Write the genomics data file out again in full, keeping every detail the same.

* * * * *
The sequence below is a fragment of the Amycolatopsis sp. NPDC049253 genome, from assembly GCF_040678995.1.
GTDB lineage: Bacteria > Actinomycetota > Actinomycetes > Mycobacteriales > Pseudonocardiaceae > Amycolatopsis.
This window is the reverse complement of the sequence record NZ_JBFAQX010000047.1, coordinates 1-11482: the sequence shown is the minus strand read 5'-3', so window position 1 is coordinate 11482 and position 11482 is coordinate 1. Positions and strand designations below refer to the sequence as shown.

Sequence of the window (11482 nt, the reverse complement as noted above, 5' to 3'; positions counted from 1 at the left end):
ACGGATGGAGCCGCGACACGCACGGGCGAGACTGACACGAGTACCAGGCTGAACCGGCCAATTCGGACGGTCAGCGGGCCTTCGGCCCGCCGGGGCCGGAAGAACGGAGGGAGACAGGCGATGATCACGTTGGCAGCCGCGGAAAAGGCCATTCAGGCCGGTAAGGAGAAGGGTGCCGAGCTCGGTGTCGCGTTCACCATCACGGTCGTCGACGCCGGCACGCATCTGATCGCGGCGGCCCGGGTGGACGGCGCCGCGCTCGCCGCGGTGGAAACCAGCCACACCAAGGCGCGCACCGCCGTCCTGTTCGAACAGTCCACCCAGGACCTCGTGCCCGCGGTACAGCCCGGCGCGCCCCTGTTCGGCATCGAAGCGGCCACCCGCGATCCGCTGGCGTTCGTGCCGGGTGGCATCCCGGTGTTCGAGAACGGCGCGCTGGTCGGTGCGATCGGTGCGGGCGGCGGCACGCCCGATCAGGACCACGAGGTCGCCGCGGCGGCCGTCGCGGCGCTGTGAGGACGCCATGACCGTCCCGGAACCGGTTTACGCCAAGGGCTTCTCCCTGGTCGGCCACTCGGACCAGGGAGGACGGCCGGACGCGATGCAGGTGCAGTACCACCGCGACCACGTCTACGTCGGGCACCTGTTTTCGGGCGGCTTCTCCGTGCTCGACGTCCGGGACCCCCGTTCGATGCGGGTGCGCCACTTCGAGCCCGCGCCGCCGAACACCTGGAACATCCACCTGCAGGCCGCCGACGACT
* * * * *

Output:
The sequence below is a fragment of the Amycolatopsis sp. NPDC049253 genome, from assembly GCF_040678995.1.
GTDB lineage: Bacteria > Actinomycetota > Actinomycetes > Mycobacteriales > Pseudonocardiaceae > Amycolatopsis.
This window is the reverse complement of the sequence record NZ_JBFAQX010000047.1, coordinates 1-11482: the sequence shown is the minus strand read 5'-3', so window position 1 is coordinate 11482 and position 11482 is coordinate 1. Positions and strand designations below refer to the sequence as shown.

Sequence of the window (11482 nt, the reverse complement as noted above, 5' to 3'; positions counted from 1 at the left end):
ACGGATGGAGCCGCGACACGCACGGGCGAGACTGACACGAGTACCAGGCTGAACCGGCCAATTCGGACGGTCAGCGGGCCTTCGGCCCGCCGGGGCCGGAAGAACGGAGGGAGACAGGCGATGATCACGTTGGCAGCCGCGGAAAAGGCCATTCAGGCCGGTAAGGAGAAGGGTGCCGAGCTCGGTGTCGCGTTCACCATCACGGTCGTCGACGCCGGCACGCATCTGATCGCGGCGGCCCGGGTGGACGGCGCCGCGCTCGCCGCGGTGGAAACCAGCCACACCAAGGCGCGCACCGCCGTCCTGTTCGAACAGTCCACCCAGGACCTCGTGCCCGCGGTACAGCCCGGCGCGCCCCTGTTCGGCATCGAAGCGGCCACCCGCGATCCGCTGGCGTTCGTGCCGGGTGGCATCCCGGTGTTCGAGAACGGCGCGCTGGTCGGTGCGATCGGTGCGGGCGGCGGCACGCCCGATCAGGACCACGAGGTCGCCGCGGCGGCCGTCGCGGCGCTGTGAGGACGCCATGACCGTCCCGGAACCGGTTTACGCCAAGGGCTTCTCCCTGGTCGGCCACTCGGACCAGGGAGGACGGCCGGACGCGATGCAGGTGCAGTACCACCGCGACCACGTCTACGTCGGGCACCTGTTTTCGGGCGGCTTCTCCGTGCTCGACGTCCGGGACCCCCGTTCGATGCGGGTGCGCCACTTCGAGCCCGCGCCGCCGAACACCTGGAACATCCACCTGCAGGCCGCCGACGACT